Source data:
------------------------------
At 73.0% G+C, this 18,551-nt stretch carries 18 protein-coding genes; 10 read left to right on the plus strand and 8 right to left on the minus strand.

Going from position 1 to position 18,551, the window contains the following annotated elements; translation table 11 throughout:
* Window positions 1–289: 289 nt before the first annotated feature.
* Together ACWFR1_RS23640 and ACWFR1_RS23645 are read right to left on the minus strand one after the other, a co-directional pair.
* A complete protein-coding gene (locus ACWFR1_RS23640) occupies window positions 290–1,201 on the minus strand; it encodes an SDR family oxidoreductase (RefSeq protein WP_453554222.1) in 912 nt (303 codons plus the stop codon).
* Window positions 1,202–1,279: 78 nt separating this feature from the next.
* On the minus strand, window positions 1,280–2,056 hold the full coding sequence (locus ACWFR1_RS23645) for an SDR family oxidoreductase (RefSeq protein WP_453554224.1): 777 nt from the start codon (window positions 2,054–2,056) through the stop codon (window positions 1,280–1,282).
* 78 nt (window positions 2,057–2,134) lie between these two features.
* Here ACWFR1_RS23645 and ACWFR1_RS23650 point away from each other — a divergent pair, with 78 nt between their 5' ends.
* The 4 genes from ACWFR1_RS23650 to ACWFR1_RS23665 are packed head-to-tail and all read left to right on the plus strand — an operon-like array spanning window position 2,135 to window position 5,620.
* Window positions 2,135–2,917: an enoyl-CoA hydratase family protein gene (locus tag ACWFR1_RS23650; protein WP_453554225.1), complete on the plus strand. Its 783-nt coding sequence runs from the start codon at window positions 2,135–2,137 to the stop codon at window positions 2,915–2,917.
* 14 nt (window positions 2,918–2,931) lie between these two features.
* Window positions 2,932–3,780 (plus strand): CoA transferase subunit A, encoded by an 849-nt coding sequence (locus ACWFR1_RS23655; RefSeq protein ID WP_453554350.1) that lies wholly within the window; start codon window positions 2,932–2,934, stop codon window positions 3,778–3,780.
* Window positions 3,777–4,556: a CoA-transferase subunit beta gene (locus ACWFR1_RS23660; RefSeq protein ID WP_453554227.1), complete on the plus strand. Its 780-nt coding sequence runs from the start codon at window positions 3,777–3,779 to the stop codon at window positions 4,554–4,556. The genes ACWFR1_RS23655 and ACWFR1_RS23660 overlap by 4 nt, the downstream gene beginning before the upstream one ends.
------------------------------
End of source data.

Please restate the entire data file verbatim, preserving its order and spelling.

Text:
At 73.0% G+C, this 18,551-nt stretch carries 18 protein-coding genes; 10 read left to right on the plus strand and 8 right to left on the minus strand.

Going from position 1 to position 18,551, the window contains the following annotated elements; translation table 11 throughout:
* Window positions 1–289: 289 nt before the first annotated feature.
* Together ACWFR1_RS23640 and ACWFR1_RS23645 are read right to left on the minus strand one after the other, a co-directional pair.
* A complete protein-coding gene (locus ACWFR1_RS23640) occupies window positions 290–1,201 on the minus strand; it encodes an SDR family oxidoreductase (RefSeq protein WP_453554222.1) in 912 nt (303 codons plus the stop codon).
* Window positions 1,202–1,279: 78 nt separating this feature from the next.
* On the minus strand, window positions 1,280–2,056 hold the full coding sequence (locus ACWFR1_RS23645) for an SDR family oxidoreductase (RefSeq protein WP_453554224.1): 777 nt from the start codon (window positions 2,054–2,056) through the stop codon (window positions 1,280–1,282).
* 78 nt (window positions 2,057–2,134) lie between these two features.
* Here ACWFR1_RS23645 and ACWFR1_RS23650 point away from each other — a divergent pair, with 78 nt between their 5' ends.
* The 4 genes from ACWFR1_RS23650 to ACWFR1_RS23665 are packed head-to-tail and all read left to right on the plus strand — an operon-like array spanning window position 2,135 to window position 5,620.
* Window positions 2,135–2,917: an enoyl-CoA hydratase family protein gene (locus tag ACWFR1_RS23650; protein WP_453554225.1), complete on the plus strand. Its 783-nt coding sequence runs from the start codon at window positions 2,135–2,137 to the stop codon at window positions 2,915–2,917.
* 14 nt (window positions 2,918–2,931) lie between these two features.
* Window positions 2,932–3,780 (plus strand): CoA transferase subunit A, encoded by an 849-nt coding sequence (locus ACWFR1_RS23655; RefSeq protein ID WP_453554350.1) that lies wholly within the window; start codon window positions 2,932–2,934, stop codon window positions 3,778–3,780.
* Window positions 3,777–4,556: a CoA-transferase subunit beta gene (locus ACWFR1_RS23660; RefSeq protein ID WP_453554227.1), complete on the plus strand. Its 780-nt coding sequence runs from the start codon at window positions 3,777–3,779 to the stop codon at window positions 4,554–4,556. The genes ACWFR1_RS23655 and ACWFR1_RS23660 overlap by 4 nt, the downstream gene beginning before the upstream one ends.